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Supply chain digitalisation fosters efficiency in future cities, say experts at AIM Congress

Supply chain digitalisation fosters efficiency in future cities, say experts at AIM Congress
10 May 2024 09:59


The significance of urbanisation for the future of humanity gained prominence on the last day of the AIM Congress held in Abu Dhabi on Thursday.

Delivering a keynote speech, Dr. Erfan Ali, Chief of Staff of UN-Habitat, drew attention to the vital role of digital technology in contributing to future city development.

“The digitalisation of supply chains and the application of AI in urban areas carry the potential to make housing less emissive, public transport more efficient and attractive, and waste collection more systematic,” Dr. Ali said.

“Currently, almost 55% of the world’s population lives in urban areas, and we anticipate that nearly 68% will be residing in urban areas by 2050. Therefore, our present and future lie in urban areas, “ he added.

Also on Thursday, experts discussed potential solutions and best practices for supply chain digitalisation for a better urban life during a panel session.

The session titled “Fostering Efficiency in Future Cities: Paving the Way for Supply Chain Digital Transformation”, moderated by Erdinc Ekinci, Co-founder and CEO/Managing Director at Inc., asserted the prominence of digitalisation in supply chains.

“Our goal is to provide actionable insights and collaborative strategies for navigating the complexities of the digital supply chain for a better urban life,” Ekinci said.

During the discussion, Mall Kikas, Director of Business Development, at Exponaut, said that  digitalisation, is primarily a challenge due to data fragmentation, but it also offers significant time and effort savings for the logistics supply chain.

For instance, “some processes still rely on paper documents, which are then digitised. This results in a significant amount of manual labour. The same data is often duplicated multiple times, leading to digital waste. By minimising this duplication, we could reduce digital waste by at least 70%. It means that data can be repurposed throughout the ordering and delivery process,” she said.

For Martin Yates, Senior Government Technology Advisor at Presight G42, digitalisation in the supply chain is crucial for addressing global issues. It helps reduce waste, pollution, and improve cost efficiency.

“The digitalisation of the supply chain is arguably one of the most critical aspects we need to focus on. It addresses truly global, city, and national challenges. Effective digital transformation in the supply chain significantly enhances sustainability efforts,” Yates expressed.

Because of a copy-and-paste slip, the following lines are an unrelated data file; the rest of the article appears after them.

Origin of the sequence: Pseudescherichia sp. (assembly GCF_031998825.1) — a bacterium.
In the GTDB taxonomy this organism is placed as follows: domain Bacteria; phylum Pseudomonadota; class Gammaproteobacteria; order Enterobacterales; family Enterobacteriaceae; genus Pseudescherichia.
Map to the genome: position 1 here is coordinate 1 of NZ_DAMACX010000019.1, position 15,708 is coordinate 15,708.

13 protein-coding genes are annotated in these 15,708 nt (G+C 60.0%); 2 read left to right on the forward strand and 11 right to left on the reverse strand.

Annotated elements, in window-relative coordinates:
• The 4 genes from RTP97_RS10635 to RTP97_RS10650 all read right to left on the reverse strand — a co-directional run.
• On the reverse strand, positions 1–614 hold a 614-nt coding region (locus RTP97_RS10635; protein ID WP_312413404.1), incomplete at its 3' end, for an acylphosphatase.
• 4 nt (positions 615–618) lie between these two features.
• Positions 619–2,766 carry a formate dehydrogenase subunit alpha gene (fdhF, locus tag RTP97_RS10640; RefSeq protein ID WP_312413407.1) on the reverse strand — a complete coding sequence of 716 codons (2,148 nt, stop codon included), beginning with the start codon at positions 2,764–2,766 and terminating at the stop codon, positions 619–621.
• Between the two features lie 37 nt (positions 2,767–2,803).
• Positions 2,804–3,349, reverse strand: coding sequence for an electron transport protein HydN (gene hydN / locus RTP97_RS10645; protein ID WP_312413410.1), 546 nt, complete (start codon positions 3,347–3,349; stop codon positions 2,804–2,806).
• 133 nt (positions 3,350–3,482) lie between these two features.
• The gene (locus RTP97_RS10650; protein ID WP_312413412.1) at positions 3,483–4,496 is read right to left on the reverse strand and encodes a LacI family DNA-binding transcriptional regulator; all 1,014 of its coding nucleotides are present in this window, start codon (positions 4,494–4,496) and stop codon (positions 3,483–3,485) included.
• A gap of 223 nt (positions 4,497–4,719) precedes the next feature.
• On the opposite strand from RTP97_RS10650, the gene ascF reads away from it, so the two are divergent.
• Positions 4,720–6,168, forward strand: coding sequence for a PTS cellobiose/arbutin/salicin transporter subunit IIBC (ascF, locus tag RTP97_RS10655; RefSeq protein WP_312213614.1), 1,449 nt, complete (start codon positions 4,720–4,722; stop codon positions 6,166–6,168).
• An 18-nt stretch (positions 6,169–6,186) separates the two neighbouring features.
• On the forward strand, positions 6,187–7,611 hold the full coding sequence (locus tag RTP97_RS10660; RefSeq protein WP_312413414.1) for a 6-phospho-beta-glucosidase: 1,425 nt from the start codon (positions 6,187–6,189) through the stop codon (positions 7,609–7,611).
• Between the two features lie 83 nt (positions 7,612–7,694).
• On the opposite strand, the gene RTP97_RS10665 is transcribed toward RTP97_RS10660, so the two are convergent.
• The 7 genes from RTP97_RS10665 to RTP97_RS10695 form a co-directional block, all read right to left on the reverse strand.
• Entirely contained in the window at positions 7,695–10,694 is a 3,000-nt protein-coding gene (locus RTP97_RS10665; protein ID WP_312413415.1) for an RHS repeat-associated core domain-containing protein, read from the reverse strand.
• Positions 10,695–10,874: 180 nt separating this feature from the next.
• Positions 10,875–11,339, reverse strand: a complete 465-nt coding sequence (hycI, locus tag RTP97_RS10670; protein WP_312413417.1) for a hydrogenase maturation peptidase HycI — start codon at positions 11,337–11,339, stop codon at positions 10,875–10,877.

He noted that stakeholder collaboration is essential for creating a win-win scenario in cities.
“I think that true success will come when organisations truly trust each other and share data between them because very often, much of the best information that can improve things is already within us. This collaboration will be the driver of transformation and business efficiency.”

Also speaking, Mark Skljarov, CEO of WasteLocker,  said that one crucial aspect that needs integration into the supply chain is not only the pre-consumption phase of products produced and delivered to customers but also the post-consumption phase. “This includes managing the waste generated, which has the potential to be turned into secondary raw materials,” Skljarov said.
Agreeing with Yates, he underscored the importance of unifying stakeholders to understand the origins and waste of products.

Speaking to Aletihad, Skljarov highlighted the potential of IoT, AI, and machine learning in reducing global waste generation and urban mining, intensifying the necessity for zero waste solutions.

“As someone who is focusing on zero waste and sustainable waste management within cities, I truly see the potential for zero waste solutions with IoT, artificial intelligence, and machine learning. Utilising image analysis can essentially make waste flows sustainable inside the city, reducing waste impact and facilitating urban mining,” he said.

Skljarov said that technology is crucial for tackling global waste. “The importance of the technology lies in the fact that by the year 2050, there will be 3.4 billion tonnes of waste generated globally.

Additionally, by the same year, more than 70% of the population will be living in cities. This means that the majority of waste will be generated within urban areas. There is also a significant monetary aspect to consider. Globally, the average cost to pick up and collect one tonne of waste is about $100.”

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